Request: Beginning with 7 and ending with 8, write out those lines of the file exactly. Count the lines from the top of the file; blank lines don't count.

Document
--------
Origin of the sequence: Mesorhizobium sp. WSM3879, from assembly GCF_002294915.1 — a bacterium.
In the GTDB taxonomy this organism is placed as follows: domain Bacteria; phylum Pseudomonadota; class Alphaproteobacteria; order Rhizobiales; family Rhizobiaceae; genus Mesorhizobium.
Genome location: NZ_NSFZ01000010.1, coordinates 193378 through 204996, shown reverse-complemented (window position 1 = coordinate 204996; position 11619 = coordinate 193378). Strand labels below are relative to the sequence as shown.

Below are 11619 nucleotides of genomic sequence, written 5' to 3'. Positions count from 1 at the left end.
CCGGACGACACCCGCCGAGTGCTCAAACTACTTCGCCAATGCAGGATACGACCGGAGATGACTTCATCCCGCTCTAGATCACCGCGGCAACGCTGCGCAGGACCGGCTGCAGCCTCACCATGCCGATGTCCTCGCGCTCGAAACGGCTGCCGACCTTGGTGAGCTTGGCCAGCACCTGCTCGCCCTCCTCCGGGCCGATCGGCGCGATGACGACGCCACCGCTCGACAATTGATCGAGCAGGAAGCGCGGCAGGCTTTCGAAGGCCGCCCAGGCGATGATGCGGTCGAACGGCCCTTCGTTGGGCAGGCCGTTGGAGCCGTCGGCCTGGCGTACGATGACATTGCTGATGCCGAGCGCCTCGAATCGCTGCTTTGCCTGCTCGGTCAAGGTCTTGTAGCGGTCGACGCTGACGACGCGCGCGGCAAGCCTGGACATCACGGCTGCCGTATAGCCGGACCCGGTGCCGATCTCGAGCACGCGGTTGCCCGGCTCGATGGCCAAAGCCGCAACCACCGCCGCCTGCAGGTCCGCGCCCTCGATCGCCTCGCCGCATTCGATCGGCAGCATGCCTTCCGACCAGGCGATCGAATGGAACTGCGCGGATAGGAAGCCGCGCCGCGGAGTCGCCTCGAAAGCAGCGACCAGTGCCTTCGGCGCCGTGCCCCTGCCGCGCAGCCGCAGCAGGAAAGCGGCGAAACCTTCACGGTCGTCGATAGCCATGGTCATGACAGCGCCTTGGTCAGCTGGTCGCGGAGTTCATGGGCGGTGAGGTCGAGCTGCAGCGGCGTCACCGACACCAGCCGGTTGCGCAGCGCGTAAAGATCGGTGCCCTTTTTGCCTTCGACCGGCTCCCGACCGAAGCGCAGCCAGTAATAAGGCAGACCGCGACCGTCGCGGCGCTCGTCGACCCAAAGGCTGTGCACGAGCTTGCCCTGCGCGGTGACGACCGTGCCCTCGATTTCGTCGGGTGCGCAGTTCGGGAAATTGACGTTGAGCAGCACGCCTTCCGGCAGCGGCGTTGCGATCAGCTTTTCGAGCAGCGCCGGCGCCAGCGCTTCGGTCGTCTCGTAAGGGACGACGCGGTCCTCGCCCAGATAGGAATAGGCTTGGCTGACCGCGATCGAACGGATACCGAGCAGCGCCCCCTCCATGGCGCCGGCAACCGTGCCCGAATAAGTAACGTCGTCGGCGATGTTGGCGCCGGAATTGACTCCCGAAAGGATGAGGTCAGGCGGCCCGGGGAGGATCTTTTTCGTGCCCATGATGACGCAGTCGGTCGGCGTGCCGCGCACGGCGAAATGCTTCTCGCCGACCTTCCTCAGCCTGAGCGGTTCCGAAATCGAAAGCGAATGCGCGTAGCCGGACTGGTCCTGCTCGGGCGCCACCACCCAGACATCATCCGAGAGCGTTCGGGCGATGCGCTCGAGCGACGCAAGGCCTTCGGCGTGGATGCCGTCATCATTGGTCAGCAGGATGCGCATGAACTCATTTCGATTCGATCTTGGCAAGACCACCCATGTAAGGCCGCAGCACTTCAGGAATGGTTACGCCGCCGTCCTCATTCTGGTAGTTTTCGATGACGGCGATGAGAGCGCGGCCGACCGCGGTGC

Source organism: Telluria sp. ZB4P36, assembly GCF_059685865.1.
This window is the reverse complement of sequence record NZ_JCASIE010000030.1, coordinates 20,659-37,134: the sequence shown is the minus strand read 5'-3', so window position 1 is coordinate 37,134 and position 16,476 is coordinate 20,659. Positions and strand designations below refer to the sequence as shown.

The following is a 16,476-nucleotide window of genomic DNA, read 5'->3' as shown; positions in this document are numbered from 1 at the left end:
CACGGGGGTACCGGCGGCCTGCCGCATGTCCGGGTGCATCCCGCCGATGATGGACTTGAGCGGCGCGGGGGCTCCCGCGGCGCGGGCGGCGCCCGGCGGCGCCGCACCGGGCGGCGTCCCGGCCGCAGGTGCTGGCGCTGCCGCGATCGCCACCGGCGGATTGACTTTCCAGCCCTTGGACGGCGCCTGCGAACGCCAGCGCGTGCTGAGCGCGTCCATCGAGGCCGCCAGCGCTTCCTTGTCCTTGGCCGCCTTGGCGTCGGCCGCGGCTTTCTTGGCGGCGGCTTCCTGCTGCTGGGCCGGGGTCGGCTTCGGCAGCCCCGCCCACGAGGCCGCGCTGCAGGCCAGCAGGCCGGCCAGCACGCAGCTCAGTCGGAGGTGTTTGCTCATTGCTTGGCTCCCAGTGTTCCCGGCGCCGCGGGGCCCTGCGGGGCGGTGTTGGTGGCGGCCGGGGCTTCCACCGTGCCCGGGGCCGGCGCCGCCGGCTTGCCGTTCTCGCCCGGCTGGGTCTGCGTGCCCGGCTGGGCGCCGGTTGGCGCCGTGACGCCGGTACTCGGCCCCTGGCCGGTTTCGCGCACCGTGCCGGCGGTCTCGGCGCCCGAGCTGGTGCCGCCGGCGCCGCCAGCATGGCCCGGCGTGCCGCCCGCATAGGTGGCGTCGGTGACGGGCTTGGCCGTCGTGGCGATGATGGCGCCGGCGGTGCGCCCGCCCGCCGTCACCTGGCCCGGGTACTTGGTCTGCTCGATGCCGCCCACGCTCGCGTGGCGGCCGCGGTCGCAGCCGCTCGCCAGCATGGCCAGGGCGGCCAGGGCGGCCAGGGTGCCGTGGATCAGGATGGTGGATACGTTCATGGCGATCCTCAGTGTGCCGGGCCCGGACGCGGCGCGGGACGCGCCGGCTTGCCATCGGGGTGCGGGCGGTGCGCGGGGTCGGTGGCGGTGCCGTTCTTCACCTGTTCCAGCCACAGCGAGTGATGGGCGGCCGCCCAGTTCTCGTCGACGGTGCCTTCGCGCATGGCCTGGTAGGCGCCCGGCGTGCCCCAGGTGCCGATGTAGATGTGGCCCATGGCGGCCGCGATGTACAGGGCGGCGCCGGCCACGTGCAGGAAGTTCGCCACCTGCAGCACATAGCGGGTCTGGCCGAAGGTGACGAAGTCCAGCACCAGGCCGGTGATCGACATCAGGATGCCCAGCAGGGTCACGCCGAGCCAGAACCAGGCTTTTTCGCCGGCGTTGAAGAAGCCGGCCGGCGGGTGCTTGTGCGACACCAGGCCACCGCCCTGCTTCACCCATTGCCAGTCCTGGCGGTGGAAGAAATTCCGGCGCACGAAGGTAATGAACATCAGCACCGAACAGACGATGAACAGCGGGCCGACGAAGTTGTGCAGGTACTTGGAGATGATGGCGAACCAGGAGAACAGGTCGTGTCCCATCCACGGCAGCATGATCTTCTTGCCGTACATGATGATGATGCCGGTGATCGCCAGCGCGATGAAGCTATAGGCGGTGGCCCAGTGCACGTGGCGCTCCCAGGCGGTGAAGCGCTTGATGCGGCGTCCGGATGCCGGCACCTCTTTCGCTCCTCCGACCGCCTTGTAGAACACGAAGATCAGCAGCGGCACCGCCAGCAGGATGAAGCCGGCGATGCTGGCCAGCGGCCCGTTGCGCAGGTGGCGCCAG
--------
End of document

This window is the reverse complement of sequence record NZ_JCASIE010000030.1, coordinates 20,659-37,134: the sequence shown is the minus strand read 5'-3', so window position 1 is coordinate 37,134 and position 16,476 is coordinate 20,659. Positions and strand designations below refer to the sequence as shown.

The following is a 16,476-nucleotide window of genomic DNA, read 5'->3' as shown; positions in this document are numbered from 1 at the left end: